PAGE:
Bittersweet relationships in "Company"

1670 Words7 Pages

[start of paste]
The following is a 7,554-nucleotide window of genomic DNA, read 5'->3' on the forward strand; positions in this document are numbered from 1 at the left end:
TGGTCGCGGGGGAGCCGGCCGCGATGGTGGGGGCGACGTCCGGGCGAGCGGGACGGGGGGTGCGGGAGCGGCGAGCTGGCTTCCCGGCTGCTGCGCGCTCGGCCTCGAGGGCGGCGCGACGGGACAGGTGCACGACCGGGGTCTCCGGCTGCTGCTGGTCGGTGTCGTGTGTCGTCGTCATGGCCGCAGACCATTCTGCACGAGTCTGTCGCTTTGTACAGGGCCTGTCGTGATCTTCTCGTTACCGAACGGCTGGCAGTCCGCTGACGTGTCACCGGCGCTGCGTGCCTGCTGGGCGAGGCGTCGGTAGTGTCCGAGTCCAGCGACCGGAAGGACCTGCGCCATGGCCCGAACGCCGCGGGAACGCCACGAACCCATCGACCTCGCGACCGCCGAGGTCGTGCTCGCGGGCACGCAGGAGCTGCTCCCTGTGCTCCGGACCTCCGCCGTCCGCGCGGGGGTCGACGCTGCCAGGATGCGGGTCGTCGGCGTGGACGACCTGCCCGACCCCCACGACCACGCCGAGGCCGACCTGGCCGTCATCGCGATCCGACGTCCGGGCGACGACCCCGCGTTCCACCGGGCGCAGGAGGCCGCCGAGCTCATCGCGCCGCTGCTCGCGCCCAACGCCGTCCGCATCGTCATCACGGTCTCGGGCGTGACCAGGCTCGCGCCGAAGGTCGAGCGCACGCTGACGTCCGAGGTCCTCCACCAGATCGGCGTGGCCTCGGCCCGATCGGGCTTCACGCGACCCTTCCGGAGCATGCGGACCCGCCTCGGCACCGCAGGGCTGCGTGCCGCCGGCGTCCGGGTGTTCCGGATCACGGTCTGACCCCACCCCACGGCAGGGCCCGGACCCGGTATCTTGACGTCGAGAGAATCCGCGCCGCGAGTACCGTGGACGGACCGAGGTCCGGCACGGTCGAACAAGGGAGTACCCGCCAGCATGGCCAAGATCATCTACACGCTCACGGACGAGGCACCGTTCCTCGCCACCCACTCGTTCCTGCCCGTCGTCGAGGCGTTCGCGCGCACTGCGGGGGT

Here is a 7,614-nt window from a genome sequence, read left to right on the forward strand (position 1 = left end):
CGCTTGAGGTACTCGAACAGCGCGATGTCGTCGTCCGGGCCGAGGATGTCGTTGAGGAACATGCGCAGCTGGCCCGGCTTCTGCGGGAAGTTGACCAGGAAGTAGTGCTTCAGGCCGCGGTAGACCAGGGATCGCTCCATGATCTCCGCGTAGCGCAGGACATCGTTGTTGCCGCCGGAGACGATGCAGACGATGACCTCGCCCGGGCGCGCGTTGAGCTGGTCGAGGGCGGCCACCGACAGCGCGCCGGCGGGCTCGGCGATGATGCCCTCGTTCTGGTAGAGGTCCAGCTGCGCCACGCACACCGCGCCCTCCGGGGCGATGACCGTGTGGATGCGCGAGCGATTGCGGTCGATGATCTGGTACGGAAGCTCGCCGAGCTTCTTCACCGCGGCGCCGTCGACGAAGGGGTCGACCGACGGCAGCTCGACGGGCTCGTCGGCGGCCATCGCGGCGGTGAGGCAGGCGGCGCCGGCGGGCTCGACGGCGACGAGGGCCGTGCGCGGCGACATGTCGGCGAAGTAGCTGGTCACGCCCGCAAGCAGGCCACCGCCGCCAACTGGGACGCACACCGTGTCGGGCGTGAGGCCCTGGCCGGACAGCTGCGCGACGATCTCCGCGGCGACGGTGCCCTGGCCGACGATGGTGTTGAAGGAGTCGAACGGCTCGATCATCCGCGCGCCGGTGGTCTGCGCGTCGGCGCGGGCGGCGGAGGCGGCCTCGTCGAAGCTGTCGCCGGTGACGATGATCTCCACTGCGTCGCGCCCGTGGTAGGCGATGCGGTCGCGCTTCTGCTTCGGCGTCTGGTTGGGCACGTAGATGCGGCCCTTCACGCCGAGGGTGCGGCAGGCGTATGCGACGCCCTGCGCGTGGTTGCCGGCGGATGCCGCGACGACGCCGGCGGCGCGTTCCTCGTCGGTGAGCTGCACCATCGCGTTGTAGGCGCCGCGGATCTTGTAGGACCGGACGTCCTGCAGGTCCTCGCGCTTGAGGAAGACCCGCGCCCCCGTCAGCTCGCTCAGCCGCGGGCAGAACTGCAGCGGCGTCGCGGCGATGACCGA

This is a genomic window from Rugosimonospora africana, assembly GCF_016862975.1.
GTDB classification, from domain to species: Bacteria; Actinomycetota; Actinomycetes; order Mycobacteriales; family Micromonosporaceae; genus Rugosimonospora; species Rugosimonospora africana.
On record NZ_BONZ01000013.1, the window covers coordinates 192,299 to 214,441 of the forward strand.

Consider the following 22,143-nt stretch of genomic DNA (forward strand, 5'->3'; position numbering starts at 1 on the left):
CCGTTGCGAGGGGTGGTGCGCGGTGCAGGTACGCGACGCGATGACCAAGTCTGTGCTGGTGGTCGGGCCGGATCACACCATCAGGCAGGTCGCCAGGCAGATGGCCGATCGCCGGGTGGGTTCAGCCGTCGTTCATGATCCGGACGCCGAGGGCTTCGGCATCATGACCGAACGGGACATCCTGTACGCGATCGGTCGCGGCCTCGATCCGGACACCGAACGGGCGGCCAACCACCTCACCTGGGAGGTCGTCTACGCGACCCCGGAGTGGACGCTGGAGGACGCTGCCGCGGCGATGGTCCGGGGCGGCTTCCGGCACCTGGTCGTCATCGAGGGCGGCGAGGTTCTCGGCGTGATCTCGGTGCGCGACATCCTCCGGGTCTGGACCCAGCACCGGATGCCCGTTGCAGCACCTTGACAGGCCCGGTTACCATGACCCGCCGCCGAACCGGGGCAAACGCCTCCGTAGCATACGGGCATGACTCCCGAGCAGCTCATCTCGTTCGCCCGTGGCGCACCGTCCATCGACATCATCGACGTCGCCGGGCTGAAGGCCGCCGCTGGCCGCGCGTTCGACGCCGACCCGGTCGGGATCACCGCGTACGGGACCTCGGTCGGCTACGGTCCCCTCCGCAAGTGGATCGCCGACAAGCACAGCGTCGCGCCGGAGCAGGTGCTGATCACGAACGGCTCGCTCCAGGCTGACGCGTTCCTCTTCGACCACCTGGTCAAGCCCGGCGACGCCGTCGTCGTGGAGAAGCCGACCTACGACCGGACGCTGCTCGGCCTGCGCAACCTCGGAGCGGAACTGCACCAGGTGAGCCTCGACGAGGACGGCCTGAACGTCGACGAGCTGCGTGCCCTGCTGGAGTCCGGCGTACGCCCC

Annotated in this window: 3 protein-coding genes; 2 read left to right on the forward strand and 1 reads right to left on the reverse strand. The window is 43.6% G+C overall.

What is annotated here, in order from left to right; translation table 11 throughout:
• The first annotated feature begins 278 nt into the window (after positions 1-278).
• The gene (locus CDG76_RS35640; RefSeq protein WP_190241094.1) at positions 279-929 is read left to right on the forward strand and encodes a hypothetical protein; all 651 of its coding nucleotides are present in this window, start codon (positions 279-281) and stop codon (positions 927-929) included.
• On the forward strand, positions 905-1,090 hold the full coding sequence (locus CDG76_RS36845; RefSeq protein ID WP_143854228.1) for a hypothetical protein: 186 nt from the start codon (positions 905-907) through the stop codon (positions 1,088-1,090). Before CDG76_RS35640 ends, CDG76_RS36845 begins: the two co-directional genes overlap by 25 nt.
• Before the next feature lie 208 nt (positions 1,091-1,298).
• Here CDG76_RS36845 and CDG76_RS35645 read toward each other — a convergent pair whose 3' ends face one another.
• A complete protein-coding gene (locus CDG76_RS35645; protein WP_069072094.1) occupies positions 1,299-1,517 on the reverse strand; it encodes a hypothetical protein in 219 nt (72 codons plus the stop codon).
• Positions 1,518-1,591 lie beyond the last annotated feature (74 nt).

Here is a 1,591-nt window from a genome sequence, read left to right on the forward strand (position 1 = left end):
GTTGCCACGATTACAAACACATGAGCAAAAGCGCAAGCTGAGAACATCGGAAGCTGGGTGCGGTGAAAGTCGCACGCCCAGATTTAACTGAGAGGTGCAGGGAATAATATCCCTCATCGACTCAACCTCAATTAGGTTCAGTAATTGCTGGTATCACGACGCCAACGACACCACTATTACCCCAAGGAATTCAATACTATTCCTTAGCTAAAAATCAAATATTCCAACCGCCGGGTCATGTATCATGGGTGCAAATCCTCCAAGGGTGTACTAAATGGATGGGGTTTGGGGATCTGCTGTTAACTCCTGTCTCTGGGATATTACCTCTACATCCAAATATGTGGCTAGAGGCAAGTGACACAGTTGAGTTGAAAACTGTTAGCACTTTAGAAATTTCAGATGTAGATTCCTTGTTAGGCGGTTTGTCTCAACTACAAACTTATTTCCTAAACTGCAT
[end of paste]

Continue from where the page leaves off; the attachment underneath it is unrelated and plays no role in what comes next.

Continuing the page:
The idea of a paradoxical life is one that would baffle many, believing anything that challenges the prearranged to be unnecessary and a hassle. Through the musical Company, Stephen Sondheim manages to integrate paradox into his writing, using it not only as a form of mass entertainment, but also as an effective way to showcase the complications found in life and how the truth is not always clear or easy for us to understand. Company is a seemingly simple musical about a group of friends, with a complex theme of change and realizations. It is apparent throughout the play that the plot is not what defines the development of ideas and the characters but, rather, the songs themselves and the paradox expressed in them. Company focuses on marriage and its many varying points of view; from those that find themselves happily married, those who divorce and enter a happier relationship with each other, to those who are not ready for marriage in any way, shape or form. The concept of paradox focuses mainly on marriage as well, making it the center of everybody’s lives, even for those who do not consciously wish to marry. Robert questions Harry if he’s ever sorry he got married only to receive a more puzzling answer than he would have expected. Harry and the other husbands melodically explain that “you’re always sorry, you’re always grateful” (Sondheim 32), referring to the way marriage is not always what the couple might have expected or specifically desired in the beginning, but has now contributed to some of the best, and definitely some of the worst, days of their lives. “You’re regretful-happy/Why look for answers where none occur?/You always are what you always were/Which has nothing to do with,/All to do with her.” (Sondheim 33) At this point, Robert is not able to grasp the idea behind the husbands’ joy in this situation, despite all of the imperfections
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